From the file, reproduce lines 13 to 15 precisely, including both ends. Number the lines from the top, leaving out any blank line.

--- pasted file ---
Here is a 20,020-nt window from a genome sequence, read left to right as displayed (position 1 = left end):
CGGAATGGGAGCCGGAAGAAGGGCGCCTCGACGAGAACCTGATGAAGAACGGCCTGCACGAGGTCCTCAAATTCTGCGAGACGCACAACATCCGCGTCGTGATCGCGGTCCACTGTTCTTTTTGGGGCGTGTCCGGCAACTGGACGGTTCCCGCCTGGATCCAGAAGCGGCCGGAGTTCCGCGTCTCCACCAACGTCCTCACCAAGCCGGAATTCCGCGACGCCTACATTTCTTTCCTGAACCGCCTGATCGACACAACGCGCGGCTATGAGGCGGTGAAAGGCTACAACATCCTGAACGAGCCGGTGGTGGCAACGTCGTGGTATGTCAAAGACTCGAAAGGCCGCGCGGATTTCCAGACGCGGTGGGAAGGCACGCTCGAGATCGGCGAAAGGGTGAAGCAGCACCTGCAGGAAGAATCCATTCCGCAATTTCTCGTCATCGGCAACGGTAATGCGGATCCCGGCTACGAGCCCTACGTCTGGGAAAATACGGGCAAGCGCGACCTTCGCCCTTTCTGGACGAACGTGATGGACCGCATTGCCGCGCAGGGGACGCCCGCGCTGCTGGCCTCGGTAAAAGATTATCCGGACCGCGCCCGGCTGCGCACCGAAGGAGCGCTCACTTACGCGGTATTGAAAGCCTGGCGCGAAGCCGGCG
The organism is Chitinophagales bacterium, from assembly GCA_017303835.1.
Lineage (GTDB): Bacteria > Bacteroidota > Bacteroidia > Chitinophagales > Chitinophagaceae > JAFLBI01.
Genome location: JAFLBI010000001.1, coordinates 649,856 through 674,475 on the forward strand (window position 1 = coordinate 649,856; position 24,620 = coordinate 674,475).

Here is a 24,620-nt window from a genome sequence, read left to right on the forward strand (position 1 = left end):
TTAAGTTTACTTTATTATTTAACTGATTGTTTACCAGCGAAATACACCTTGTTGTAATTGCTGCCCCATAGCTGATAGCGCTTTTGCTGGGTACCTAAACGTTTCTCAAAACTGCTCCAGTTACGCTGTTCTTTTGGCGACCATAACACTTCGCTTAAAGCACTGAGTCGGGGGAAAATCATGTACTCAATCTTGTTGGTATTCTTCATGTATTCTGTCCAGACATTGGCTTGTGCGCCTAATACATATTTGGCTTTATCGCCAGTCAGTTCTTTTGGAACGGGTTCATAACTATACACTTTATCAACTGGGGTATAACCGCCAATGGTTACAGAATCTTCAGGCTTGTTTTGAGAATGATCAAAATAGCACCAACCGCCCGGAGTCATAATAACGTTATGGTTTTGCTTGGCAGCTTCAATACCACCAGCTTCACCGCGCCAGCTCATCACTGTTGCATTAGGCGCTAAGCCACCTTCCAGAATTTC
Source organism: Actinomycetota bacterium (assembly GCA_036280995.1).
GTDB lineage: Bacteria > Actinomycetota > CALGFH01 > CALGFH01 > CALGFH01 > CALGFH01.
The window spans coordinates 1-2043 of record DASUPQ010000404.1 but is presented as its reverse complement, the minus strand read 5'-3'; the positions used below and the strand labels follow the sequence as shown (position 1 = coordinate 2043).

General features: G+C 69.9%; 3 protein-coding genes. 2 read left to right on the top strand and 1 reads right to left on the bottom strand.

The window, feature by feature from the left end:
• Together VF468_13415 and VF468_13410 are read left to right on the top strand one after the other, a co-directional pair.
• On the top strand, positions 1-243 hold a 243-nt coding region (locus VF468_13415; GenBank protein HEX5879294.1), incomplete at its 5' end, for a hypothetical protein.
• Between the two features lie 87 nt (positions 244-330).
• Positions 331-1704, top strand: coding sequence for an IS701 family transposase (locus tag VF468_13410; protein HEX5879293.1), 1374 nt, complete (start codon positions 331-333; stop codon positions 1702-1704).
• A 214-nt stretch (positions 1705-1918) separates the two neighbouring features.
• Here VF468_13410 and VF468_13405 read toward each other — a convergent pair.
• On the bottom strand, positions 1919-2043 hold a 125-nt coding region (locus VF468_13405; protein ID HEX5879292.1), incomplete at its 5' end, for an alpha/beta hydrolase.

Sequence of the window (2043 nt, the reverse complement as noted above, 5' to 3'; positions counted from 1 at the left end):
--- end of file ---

• Together VF468_13415 and VF468_13410 are read left to right on the top strand one after the other, a co-directional pair.
• On the top strand, positions 1-243 hold a 243-nt coding region (locus VF468_13415; GenBank protein HEX5879294.1), incomplete at its 5' end, for a hypothetical protein.
• Between the two features lie 87 nt (positions 244-330).